1972 Toyota RV2: ‘Idea’ Car Turns A Station Wagon Into A Recreational Vehicle
The RV-2 was a 2-door wagon concept car. The rear side windows opened out like clam shells to hold up a tent like covering. This made the rear area into living quarters similar to a popup caravan. A brochure was circulated around to dealers and magazines took the prototype for test drives but it went no further.
Styling was up-to-date with sharply formed edges and large rectangular headlights. The front bumper covered only the corners, allowing the grill to be much more prominent than normal. The roof line terminated behind the large door on each side. Above the rear waistline were a pair of side hinged clam shell doors covering the entire rear section.
An integrated roll bar terminated the body work and also formed a place for the clam shell doors to seal. The clam shell doors met each in the middle of the roof with no centre support. When the doors were raised you could stretch a tent between them. Two adults could sleep in the tent section and another two adults could sleep on the front seats, which could fold down flat. Finally, the rear section included a full width tail gate with a wind-down window nestled under the rear roll bar.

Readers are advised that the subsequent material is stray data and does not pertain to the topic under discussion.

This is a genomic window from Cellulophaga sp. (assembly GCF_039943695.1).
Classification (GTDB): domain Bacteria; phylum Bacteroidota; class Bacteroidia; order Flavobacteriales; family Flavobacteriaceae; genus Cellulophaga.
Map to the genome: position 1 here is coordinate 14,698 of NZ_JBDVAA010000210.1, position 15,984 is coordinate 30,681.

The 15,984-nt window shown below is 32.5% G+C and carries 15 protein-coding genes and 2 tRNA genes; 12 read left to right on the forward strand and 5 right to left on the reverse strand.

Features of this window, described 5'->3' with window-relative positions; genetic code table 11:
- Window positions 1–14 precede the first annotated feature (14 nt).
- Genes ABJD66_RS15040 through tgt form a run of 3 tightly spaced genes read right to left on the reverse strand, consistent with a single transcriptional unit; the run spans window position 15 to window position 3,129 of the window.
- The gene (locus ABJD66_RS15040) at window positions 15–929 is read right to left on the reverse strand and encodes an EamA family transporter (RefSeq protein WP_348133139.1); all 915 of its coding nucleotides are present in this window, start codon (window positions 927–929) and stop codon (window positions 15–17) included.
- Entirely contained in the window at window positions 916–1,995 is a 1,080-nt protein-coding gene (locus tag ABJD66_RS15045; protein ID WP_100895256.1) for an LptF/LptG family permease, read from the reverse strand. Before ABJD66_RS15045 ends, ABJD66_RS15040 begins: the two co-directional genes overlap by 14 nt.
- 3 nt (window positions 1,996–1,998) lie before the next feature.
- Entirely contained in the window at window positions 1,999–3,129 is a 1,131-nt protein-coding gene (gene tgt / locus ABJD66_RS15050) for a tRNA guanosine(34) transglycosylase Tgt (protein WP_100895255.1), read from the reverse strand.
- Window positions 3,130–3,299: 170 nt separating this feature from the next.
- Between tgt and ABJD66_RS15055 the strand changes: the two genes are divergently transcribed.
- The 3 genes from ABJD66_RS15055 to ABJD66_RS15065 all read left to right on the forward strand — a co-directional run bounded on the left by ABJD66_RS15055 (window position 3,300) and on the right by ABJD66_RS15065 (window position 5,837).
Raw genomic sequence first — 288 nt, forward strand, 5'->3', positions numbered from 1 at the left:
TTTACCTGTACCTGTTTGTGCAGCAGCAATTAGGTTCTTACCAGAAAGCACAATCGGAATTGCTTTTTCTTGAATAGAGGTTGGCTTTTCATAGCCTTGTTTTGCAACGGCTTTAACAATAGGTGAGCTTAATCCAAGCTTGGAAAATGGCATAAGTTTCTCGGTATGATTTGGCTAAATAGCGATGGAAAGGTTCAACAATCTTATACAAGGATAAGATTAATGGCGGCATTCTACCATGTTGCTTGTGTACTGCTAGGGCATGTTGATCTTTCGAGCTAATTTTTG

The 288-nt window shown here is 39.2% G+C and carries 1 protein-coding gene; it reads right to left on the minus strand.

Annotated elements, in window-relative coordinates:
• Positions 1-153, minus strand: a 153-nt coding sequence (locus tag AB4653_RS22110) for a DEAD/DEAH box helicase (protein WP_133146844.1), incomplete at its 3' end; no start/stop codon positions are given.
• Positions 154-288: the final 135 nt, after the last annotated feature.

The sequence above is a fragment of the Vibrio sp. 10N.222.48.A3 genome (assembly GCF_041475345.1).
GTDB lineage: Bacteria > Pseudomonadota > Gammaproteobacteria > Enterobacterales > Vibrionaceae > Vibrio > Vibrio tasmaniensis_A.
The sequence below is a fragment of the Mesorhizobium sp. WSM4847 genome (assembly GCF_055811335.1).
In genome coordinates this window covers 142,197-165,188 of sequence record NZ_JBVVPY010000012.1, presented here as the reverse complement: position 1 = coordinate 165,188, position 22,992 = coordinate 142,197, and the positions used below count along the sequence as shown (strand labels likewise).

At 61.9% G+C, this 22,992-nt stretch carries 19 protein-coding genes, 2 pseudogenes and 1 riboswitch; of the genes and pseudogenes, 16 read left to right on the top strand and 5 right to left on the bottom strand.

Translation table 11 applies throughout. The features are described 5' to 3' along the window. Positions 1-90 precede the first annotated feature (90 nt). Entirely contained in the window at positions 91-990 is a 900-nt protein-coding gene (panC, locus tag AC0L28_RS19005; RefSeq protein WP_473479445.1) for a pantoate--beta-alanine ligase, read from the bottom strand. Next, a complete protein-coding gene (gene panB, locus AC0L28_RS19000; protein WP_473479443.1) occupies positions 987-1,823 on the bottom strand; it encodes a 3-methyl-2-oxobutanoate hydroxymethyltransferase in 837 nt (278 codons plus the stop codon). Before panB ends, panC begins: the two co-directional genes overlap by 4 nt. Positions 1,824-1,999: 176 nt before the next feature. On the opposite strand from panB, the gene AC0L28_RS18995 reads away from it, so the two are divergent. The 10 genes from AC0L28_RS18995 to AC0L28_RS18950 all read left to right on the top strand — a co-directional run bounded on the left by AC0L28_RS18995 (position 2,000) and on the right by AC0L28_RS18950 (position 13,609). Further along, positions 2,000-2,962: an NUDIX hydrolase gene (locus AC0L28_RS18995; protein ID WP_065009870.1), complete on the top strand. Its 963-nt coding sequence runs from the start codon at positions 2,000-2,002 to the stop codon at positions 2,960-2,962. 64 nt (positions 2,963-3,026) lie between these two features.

Larger than the 1971 RV-1, some sources say the RV-2 was based on the Mark II while others say it was based on the Crown. Both the Mark II and the Crown shared major mechanical parts with the RV-2 (4M engine, transmission, suspension), so either could be true. The RV-2 uses wheels with 5 studs, just like the Crown and unlike the 4 stud Mark II wheels but these parts are easy to swap between the cars. The 2600 cc 4M engine was uprated to include SU carburettors to give 190 km/h.
A fully working prototype in RHD was shown at the Tokyo Motor Show and reviewed in the August 1973 issue of Penthouse magazine. Toyota also printed a large number of a brochure for the USA market in order to gauge the market reaction. It was generally well received but apparently not enough to put it into production. The brochure included sketches with the steering wheel clearly shown on the left hand side but the photographs of the real vehicle hid the steering wheel – which was on the right hand side.
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